copy paste in post merger integration acquisition

Why copy & paste will not work with post-merger integration
By Sergio Bruno, Italy Partner at Global PMI Partners


“We’ve already done one integration 3 years ago – we know what we have to do”.

“Who hasn’t gone through an integration in his/her professional life? We’ll simply reapply the experience we had in the past”

“We already have a checklist of the activities to be done – we copied it from another project. We do not need any specific support”

These are examples of what we often hear when we start working on a Post-Merger Integration (PMI) Project. No need to say that, if you base your approach to a new integration project, simply by copy and pasting the experience you had in the past, the probability of a failure is very high. There are several methods and techniques that are useful across different integration projects and can be exploited to expedite the project.

Methodology is fundamental to give a global framework and to create efficiency, but methodology alone is not enough: it must be adapted to the specific features of every single project. What are the major areas of difference between PMI projects? What cannot be simply copied and pasted from one project to another? The differences between projects arise from how companies answer basic questions about how they want to integrate, i.e. what approach they want to follow.

Let’s look at these questions/approaches from different perspectives. For the sake of simplicity, we will consider only these five Perspectives:

  • Strategy
  • HR
  • ICT
  • Marketing & Sales
  • Production and Supply chain

The complete detailed scenario should also include other perspectives such as Legal, Tax, Finance, and R&D.

Strategy perspective

Why Company-A is acquiring Company-B? There are many answers to this question! This matrix summarizes them:

strategy

1) A company wants to enter a new market quickly by acquiring a company that already has a good portfolio of clients in that market

2) A company wants to acquire a new technology and/or competency quickly by acquiring a company that already has that specific technology and/or competency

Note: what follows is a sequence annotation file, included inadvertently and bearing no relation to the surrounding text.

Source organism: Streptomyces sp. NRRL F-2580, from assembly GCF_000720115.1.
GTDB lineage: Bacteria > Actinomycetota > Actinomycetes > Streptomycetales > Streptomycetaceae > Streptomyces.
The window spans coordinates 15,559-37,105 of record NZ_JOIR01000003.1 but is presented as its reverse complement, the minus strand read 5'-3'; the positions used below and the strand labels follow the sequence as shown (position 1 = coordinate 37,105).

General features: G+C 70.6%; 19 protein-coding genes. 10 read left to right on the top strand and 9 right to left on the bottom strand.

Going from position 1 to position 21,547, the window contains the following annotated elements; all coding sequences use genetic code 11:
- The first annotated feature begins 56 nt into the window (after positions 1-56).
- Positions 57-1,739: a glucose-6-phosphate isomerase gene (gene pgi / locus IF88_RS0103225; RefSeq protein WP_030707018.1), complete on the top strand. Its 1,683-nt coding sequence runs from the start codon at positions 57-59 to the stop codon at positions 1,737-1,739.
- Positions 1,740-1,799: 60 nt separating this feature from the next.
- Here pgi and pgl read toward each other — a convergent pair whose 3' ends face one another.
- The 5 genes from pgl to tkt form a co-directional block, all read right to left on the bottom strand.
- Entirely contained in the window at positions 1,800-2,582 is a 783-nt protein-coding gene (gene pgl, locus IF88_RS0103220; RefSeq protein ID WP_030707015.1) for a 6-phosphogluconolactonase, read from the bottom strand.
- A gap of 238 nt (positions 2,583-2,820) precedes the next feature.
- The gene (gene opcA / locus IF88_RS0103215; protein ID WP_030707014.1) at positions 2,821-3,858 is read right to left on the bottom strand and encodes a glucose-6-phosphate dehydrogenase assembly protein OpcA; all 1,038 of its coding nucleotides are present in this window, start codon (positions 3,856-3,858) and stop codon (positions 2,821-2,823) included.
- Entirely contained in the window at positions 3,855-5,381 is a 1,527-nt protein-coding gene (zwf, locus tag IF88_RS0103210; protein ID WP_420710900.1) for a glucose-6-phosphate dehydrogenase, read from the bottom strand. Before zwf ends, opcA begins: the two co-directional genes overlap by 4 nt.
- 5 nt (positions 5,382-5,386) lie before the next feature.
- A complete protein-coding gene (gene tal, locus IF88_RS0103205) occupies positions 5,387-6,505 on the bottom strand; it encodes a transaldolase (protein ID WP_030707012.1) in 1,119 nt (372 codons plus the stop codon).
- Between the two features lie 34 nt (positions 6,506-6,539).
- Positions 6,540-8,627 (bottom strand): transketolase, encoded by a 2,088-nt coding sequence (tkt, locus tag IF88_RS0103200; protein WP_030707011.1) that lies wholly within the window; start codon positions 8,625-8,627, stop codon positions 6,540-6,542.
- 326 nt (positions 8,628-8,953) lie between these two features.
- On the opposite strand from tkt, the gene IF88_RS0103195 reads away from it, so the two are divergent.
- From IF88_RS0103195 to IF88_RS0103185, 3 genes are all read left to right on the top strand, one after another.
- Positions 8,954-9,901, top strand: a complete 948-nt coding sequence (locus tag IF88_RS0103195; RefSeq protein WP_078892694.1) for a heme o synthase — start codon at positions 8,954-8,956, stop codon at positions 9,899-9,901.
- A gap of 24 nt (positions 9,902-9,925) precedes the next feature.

3) A company wants to expand its presence quickly in a market where it is already present by acquiring a competitor

4) A company wants to increase its production capacity quickly while creating efficiency by acquiring another company with similar production and/or supply chain

On top of these categories, a fifth category is often seen that does not support growth:

  • defensive acquisition (buy before someone else buys you);
  • opportunistic acquisition (buy a company that needs money and that can be bought at a cheap price);
  • ego driven acquisition (a company buys another company to show its muscles to the market/competitors and to please the ego of the management/owners);

Many integrations are a combination of one of more of these basic categories.

We must be aware of the strategic reasons behind a merger, since different reasons mean different implications in all the steps of the integration.

Note that a recurrent theme is speed: in a PMI project, the respect of the deadlines is very important.

Let’s consider this example: if a company wants to enter a new market, the company could grow organically in 3 years. They decided to grow by acquisition in order to take only 1 year. If the PMI projects takes 3 years, then the reason behind the acquisition itself could no longer be valid.

HR perspective

“What will happen to the people of the acquired company?” is the most common question we hear. Unfortunately, the answer to this question is important, as well as all of the human emotions related to how/when/by for whom the answer is communicated.

There are different approaches:

  • Keep everyone (zero synergies)
  • Identify and keep key resources of the acquired company
  • Hire some new managers for the merged company from the external
  • Each approach again has different implications on the PMI project

Culture

Merging the cultures of two companies is very difficult. Companies are made by humans and humans have a huge set of unwritten rules, attitudes, and behaviors that contribute to the creation of the cultural identity of a company.
How can we manage the merged company culture?
There are several examples of integration challenged by cultural issues not correctly identified and addressed:

  • family-owned business is merged into a multinational listed company;
  • European company is merged into a far East company;